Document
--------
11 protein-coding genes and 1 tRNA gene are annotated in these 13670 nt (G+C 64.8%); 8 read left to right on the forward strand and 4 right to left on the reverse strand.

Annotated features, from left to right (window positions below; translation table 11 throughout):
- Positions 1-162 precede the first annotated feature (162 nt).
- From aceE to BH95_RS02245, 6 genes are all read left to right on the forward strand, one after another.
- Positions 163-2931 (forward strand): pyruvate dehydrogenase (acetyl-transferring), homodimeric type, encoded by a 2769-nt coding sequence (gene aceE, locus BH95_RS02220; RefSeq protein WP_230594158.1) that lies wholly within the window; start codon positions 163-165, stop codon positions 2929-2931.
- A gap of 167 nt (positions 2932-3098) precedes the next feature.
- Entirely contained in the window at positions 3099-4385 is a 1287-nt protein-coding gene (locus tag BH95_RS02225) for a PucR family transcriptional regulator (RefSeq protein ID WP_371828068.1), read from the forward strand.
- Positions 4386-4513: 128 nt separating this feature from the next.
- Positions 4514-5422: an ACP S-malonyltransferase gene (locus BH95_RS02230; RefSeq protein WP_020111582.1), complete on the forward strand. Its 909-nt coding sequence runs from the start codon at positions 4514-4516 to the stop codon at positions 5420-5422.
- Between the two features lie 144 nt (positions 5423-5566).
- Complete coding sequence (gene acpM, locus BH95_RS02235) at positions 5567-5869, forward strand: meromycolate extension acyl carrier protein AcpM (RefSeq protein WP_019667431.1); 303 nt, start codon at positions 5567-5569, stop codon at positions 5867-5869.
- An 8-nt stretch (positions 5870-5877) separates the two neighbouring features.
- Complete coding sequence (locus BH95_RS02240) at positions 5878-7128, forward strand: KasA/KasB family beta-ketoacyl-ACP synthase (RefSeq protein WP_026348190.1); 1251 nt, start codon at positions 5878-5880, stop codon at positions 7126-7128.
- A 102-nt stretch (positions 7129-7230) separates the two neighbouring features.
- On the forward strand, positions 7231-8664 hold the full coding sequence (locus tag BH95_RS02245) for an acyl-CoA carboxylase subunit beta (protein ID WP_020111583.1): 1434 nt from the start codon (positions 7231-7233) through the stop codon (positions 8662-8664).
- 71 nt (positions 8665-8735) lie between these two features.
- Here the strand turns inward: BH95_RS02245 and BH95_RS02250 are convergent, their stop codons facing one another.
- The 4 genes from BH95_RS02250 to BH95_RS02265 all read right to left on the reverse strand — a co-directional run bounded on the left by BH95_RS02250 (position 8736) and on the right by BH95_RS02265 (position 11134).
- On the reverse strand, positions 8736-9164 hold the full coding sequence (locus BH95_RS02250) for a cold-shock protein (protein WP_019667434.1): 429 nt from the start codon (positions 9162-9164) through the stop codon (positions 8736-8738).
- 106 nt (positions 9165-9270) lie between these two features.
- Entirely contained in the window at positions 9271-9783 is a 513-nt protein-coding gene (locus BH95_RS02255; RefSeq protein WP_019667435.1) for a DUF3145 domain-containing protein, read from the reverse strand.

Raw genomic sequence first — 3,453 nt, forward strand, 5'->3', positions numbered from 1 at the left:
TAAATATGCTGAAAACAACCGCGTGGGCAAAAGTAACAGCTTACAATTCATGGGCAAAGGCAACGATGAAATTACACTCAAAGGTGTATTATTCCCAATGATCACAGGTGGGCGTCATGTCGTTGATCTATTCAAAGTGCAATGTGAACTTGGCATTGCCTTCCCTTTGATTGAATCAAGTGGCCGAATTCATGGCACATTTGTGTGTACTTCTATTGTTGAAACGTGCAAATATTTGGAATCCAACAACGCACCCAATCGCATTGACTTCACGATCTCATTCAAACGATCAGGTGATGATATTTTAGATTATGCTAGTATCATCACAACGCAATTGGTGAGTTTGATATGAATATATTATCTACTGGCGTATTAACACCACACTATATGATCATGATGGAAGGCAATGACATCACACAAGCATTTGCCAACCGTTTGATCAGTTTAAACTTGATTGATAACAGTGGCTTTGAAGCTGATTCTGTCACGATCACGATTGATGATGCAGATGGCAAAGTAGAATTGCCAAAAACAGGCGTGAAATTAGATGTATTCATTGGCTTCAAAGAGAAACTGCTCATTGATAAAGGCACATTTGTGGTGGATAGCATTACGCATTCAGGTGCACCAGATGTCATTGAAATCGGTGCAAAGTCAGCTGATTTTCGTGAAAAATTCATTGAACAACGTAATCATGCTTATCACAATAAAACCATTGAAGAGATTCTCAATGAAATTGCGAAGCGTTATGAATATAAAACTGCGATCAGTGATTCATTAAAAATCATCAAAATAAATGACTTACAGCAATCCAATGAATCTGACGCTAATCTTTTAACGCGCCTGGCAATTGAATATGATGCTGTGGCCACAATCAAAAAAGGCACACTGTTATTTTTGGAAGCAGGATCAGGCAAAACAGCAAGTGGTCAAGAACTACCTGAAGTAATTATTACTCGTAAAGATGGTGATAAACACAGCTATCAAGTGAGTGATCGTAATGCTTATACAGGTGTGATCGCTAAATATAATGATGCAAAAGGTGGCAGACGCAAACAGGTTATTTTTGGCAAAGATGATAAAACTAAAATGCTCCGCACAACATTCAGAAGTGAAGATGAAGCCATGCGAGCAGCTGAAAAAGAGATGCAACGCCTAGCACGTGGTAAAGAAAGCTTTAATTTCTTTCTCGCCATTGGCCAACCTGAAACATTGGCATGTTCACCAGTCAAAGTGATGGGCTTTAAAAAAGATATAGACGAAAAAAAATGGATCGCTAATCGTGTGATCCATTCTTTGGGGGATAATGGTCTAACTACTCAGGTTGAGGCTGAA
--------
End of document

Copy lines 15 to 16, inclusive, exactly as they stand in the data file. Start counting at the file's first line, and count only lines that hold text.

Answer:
- On the forward strand, positions 7231-8664 hold the full coding sequence (locus tag BH95_RS02245) for an acyl-CoA carboxylase subunit beta (protein ID WP_020111583.1): 1434 nt from the start codon (positions 7231-7233) through the stop codon (positions 8662-8664).
- 71 nt (positions 8665-8735) lie between these two features.